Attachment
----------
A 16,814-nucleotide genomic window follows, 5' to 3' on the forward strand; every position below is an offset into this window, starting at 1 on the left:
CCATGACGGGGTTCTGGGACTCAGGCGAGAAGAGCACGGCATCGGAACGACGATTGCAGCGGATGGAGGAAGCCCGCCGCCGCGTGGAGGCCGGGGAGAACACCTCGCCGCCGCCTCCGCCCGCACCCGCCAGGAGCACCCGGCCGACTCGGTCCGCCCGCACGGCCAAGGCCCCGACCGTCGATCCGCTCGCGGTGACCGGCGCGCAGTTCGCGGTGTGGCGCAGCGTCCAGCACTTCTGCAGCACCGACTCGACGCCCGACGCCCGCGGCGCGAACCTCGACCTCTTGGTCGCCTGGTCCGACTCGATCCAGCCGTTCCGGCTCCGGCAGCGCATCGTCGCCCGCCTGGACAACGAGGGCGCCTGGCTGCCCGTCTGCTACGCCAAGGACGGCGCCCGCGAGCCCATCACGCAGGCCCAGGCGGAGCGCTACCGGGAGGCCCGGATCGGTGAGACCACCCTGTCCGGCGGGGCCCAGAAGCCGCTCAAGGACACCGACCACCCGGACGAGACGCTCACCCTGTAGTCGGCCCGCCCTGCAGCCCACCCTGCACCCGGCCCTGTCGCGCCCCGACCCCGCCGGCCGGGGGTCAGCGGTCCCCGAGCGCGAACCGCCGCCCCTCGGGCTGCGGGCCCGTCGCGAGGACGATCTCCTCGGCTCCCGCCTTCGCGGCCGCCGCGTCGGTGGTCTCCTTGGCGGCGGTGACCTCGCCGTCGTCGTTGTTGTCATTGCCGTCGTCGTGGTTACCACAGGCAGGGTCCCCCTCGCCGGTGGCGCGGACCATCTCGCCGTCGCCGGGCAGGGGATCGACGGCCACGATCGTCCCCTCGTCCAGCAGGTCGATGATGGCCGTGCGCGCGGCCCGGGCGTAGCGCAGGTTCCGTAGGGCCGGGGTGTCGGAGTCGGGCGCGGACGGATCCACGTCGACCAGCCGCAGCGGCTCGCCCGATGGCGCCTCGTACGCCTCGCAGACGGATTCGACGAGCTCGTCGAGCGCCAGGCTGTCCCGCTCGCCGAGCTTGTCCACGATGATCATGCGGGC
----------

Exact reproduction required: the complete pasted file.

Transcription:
A 16,814-nucleotide genomic window follows, 5' to 3' on the forward strand; every position below is an offset into this window, starting at 1 on the left:
CCATGACGGGGTTCTGGGACTCAGGCGAGAAGAGCACGGCATCGGAACGACGATTGCAGCGGATGGAGGAAGCCCGCCGCCGCGTGGAGGCCGGGGAGAACACCTCGCCGCCGCCTCCGCCCGCACCCGCCAGGAGCACCCGGCCGACTCGGTCCGCCCGCACGGCCAAGGCCCCGACCGTCGATCCGCTCGCGGTGACCGGCGCGCAGTTCGCGGTGTGGCGCAGCGTCCAGCACTTCTGCAGCACCGACTCGACGCCCGACGCCCGCGGCGCGAACCTCGACCTCTTGGTCGCCTGGTCCGACTCGATCCAGCCGTTCCGGCTCCGGCAGCGCATCGTCGCCCGCCTGGACAACGAGGGCGCCTGGCTGCCCGTCTGCTACGCCAAGGACGGCGCCCGCGAGCCCATCACGCAGGCCCAGGCGGAGCGCTACCGGGAGGCCCGGATCGGTGAGACCACCCTGTCCGGCGGGGCCCAGAAGCCGCTCAAGGACACCGACCACCCGGACGAGACGCTCACCCTGTAGTCGGCCCGCCCTGCAGCCCACCCTGCACCCGGCCCTGTCGCGCCCCGACCCCGCCGGCCGGGGGTCAGCGGTCCCCGAGCGCGAACCGCCGCCCCTCGGGCTGCGGGCCCGTCGCGAGGACGATCTCCTCGGCTCCCGCCTTCGCGGCCGCCGCGTCGGTGGTCTCCTTGGCGGCGGTGACCTCGCCGTCGTCGTTGTTGTCATTGCCGTCGTCGTGGTTACCACAGGCAGGGTCCCCCTCGCCGGTGGCGCGGACCATCTCGCCGTCGCCGGGCAGGGGATCGACGGCCACGATCGTCCCCTCGTCCAGCAGGTCGATGATGGCCGTGCGCGCGGCCCGGGCGTAGCGCAGGTTCCGTAGGGCCGGGGTGTCGGAGTCGGGCGCGGACGGATCCACGTCGACCAGCCGCAGCGGCTCGCCCGATGGCGCCTCGTACGCCTCGCAGACGGATTCGACGAGCTCGTCGAGCGCCAGGCTGTCCCGCTCGCCGAGCTTGTCCACGATGATCATGCGGGC